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December 20, 2017 | Pulmonology
The lungs are part of a complex system that expands and relaxes thousands of times per day, with the goal of bringing in oxygen and expelling carbon dioxide. Lung disease can result from problems in any part of this system, and tens of millions of people suffer from lung disease in the United States every year. Smoking, infections, and genetics are the three most common causes of these diseases.
There are several different kinds of lung diseases out there, varying by the part of the part of the respiratory system (please link to What is the Respiratory System blog when posted) that they affect.
The trachea, or windpipe, branches out into smaller tubes called bronchi. The bronchi then branch into even smaller tubes through the lungs. A few diseases can affect this system:
Air Sacs (Alveoli)
Eventually, the airways branch off into small tubes called bronchioles that lead to clusters of air sacs. These air sacs are called alveoli, and they make up most of the lung tissue. Some diseases that affect the alveoli include:
Pneumonia: Generally a bacterial infection of the alveoli
The interstitium is an extremely thin, delicate lining between the alveoli. Small blood vessels run through it, allowing gas to exchange between the alveoli and the blood. Interstitium-related lung diseases include:
When blood has provided oxygen to areas of the body and returned to the heart, it’s received by the right side of the heart. This is the side that pumps blood into the lungs through the pulmonary arteries. Diseases that can affect these blood vessels include:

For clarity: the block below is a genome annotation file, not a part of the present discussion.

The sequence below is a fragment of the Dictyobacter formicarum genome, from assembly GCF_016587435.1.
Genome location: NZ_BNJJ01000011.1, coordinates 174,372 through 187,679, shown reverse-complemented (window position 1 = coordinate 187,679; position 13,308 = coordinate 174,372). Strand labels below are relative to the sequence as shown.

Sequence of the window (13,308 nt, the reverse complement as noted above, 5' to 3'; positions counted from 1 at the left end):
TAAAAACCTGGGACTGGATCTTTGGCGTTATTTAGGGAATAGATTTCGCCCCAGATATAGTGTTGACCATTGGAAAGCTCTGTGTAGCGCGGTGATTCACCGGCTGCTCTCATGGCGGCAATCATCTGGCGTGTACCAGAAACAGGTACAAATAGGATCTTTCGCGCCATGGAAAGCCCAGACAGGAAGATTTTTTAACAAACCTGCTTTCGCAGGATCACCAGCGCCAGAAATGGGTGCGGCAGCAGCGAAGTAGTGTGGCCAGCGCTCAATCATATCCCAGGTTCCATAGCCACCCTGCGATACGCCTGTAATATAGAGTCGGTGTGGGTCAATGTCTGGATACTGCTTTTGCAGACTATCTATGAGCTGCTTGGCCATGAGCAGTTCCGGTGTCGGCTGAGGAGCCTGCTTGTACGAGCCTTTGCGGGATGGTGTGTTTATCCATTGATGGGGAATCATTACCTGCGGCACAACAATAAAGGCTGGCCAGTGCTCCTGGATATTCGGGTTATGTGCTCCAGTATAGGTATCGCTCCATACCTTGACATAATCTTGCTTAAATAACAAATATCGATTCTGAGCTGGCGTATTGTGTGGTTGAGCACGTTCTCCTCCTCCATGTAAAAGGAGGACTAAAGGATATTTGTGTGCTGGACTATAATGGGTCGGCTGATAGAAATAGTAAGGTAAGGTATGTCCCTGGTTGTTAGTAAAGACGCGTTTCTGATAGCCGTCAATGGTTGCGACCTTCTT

•Pulmonary hypertension: High blood pressure in the pulmonary arteries can be caused by a variety of factors, and can lead to shortness of breath and chest pain
The pleura is the thin lining surrounding the lungs and lining the inside of the chest wall. A small fluid layer allows the pleura to slide along the chest wall with each breath. Diseases of the pleura can include:
Muscles in the chest wall connect the ribs to each other, helping as the chest expands. The diaphragm descends every time you breathe in, causing chest expansion. There are a couple lung diseases of the chest wall:
Your doctor can offer further education on the types of lung diseases out there. If you fear you have one of these conditions, see your doctor.
“Lung Diseases Overview.” WebMD. https://www.webmd.com/lung/lung-diseases-overview#1
“Lung disease.” MedlinePlus. https://medlineplus.gov/ency/article/000066.htm
The Live Better Team
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This information is not intended to replace the advice of a medical professional. You should always consult your doctor before making decisions about your health.